As the Civil War became inevitable, Morgan prepared for what seemed to him to be a grand money making opportunity. Morgan was supposedly deemed unfit for military duty in light of his teenage illnesses, however he accompanied his father the best he could in his pro-Union war efforts. Morgan did anything that he could to make money during this time. He traded in his gold against the government's "Greenbacks," which were constantly fluctuating in value. He also made a habit of selling arms and supplies to military units that were in despair.
There was one particular incident that started Morgan's career off on a very bad foot with the general public and many government officials, for what he did seemed very unethical and scandalous. Many of these same officials, however, eventually scampered back for loans, and financial backing of campaigns and other personal projects. The deal began in the summer of 1861 with the Northerners thinking that if there were a war, access to the majority of cotton supplies, factories, textile mills, and the trans-Atlantic shipping trade would be cut off to the South. This would allow private businessmen to take over the tasks that had once been commandeered by the wealthy Southern investors. However, it turned out that there was a large profit to be made in the North, for the Army was seemingly unprepared and in a desperate need of guns.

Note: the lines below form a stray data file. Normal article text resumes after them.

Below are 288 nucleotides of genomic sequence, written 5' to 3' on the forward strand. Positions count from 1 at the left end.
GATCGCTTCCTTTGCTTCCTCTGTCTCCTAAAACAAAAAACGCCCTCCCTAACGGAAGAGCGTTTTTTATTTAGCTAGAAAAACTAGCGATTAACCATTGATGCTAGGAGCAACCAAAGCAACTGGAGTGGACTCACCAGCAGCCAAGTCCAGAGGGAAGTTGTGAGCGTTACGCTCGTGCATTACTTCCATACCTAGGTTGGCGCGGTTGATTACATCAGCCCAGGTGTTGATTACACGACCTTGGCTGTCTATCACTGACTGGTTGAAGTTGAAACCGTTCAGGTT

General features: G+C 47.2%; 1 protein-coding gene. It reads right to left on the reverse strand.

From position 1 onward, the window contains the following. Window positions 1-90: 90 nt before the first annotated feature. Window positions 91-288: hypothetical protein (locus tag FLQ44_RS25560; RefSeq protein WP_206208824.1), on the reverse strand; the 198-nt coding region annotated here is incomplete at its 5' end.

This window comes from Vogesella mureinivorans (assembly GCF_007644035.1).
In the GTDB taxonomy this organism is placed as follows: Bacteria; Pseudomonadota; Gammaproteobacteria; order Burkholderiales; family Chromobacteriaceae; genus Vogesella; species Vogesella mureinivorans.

Arthur Eastman was one man in particular who took advantage of this situation. He was not a big business operator but was in his own words "Familiar with guns and ordinance." (Strauss Pp. 120) He had located 5,000 breech-loading carbine rifles that were located in a government warehouse on the southern tip of Manhattan. Left over from the Mexican War, they were outdated and needed to be brought up to standard. In May, Eastman offered to alter the obsolete guns in return for a payment by the Federal Government. Ordinance Chief James W. Ripley turned him down because he saw the deal as taking too much time, and using too much precious money. After this, Eastman proposed to buy the guns instead, and Ripley proposed a price of $3.50 per gun ($17, 500) (Jackson Pp. 220). The only problem was that Eastman had nowhere near this much money. After the Union's second defeat at Bull Run, General John C. Fremont, the commander of the Western War Department, was in desperate need of weaponry, and began to purchase arms from a number of private dealers. One of his Lawyers, Simon Stevens, learned of Eastman's purchase and offered to buy The guns for $12.50 each with an advance of $20,000 so that Eastman could purchase the guns, which had already been contracted to him. Stevens then offered to sell the guns to Fremont [back to the government, where they originally came from] for $22 each, after they had been brought up to military standard. Fremont readily agreed, however none of the three men had the money to initiate this deal, necessitating the investment skills of J.P. Morgan.